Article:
Ludovic: For the ones that have not been translated into French, if you have a friend or two on a similar course to you, there’s no reason not to buy different books and lend them to each other so you can share the costs between you.
Olivier: Yes, that’s a very good suggestion.
Ludovic: These days I am convinced that information and knowledge can be gained with no need to pay for it, as far as the Internet is concerned, and with minimal cost as far as books are concerned. What most books can offer, over and above the Internet, is the fact that they specialise on a certain aspect, or subject, and that if the book has been published, it’s because the writer is an authority on the subject and was acknowledged as such. This should ensure some valuable and relevant information. On the Internet, it’s easy to find copied information from other sites or blogs, which doesn’t mean the information won’t be useful though it may be a little less reliable, with less substance than the material in a book, where you can use the information you have read.
Olivier: Yes, I totally agree, for me books are the cheapest option available to us to gain access to the best minds that have ever lived. Do you currently have other pursuits, other projects apart from your job as a graphic designer in special effects?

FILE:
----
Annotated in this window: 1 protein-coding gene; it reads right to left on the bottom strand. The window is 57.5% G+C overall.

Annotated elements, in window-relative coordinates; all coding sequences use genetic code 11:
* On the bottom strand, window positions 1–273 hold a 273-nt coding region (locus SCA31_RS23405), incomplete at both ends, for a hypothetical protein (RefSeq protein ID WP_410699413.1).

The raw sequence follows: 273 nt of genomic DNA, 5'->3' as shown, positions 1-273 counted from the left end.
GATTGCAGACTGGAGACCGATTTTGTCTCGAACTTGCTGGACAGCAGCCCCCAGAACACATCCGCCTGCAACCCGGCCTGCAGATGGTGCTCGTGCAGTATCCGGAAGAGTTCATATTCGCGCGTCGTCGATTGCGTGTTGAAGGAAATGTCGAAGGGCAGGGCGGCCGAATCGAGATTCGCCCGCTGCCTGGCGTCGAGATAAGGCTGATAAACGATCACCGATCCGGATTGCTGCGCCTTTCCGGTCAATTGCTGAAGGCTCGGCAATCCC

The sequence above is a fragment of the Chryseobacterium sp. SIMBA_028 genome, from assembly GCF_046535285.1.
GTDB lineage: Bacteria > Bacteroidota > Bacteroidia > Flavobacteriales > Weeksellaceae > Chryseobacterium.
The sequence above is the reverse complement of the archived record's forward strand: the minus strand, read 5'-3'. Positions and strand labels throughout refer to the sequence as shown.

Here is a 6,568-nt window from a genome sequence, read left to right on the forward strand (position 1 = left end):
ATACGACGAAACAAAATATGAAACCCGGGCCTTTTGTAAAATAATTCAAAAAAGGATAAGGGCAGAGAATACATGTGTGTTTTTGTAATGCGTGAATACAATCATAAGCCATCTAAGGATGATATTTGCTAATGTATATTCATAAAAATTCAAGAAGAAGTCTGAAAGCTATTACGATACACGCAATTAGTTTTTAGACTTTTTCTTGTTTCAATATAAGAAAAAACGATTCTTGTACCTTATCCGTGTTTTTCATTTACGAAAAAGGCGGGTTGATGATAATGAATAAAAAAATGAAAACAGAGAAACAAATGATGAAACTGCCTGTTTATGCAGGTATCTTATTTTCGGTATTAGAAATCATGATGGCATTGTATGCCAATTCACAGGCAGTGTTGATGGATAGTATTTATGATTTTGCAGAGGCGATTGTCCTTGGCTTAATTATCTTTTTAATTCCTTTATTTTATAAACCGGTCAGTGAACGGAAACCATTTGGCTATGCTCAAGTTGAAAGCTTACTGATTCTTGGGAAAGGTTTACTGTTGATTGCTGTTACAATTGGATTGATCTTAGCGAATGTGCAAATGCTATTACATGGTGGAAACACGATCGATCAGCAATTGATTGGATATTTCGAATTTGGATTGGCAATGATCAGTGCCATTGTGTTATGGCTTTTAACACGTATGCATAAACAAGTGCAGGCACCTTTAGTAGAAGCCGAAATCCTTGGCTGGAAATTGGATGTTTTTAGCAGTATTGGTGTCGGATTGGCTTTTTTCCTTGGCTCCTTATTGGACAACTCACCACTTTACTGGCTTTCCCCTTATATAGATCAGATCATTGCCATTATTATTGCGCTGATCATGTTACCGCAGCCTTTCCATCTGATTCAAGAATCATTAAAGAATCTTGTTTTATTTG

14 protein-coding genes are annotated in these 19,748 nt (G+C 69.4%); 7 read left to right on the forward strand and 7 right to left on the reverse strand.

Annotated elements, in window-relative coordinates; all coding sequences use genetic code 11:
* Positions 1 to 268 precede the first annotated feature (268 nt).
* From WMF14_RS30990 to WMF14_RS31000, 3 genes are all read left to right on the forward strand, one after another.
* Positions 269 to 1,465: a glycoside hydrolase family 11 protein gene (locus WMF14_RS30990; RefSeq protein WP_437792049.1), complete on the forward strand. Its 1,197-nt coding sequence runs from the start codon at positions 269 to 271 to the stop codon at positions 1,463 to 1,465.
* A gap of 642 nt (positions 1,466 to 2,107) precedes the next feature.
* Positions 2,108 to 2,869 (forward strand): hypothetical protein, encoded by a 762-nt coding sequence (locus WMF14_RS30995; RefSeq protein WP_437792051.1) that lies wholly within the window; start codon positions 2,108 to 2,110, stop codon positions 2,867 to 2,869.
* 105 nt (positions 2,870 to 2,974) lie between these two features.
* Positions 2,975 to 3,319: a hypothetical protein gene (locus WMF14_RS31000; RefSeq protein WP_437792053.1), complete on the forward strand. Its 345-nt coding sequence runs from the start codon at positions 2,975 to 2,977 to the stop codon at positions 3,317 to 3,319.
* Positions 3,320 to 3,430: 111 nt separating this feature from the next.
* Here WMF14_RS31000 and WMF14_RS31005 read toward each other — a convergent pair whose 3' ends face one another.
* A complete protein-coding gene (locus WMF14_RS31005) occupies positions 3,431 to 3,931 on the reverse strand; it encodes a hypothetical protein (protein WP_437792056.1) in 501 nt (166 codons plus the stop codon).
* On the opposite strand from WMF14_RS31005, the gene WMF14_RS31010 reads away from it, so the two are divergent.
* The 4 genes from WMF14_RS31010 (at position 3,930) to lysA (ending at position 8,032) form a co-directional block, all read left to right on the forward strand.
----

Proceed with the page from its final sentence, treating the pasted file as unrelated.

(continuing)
Ludovic: Yes, in fact, I do. I also coach in seduction. I coach people how to become more attractive to women, to have more self-confidence. It’s very much about personal development. Mostly I coach men how to become more attractive to women through work on their charisma and leadership skills, which appeals to women. As I always say, in short, “to seduce the women of your dreams, first become the man of your dreams.” So that basically sums up my other profession, if you can call it a profession. Otherwise as far as current projects are concerned, which is laid out in “the 4-hour week”, it is the creation of an automated business that allows me to generate income when I am on holiday anywhere in the world.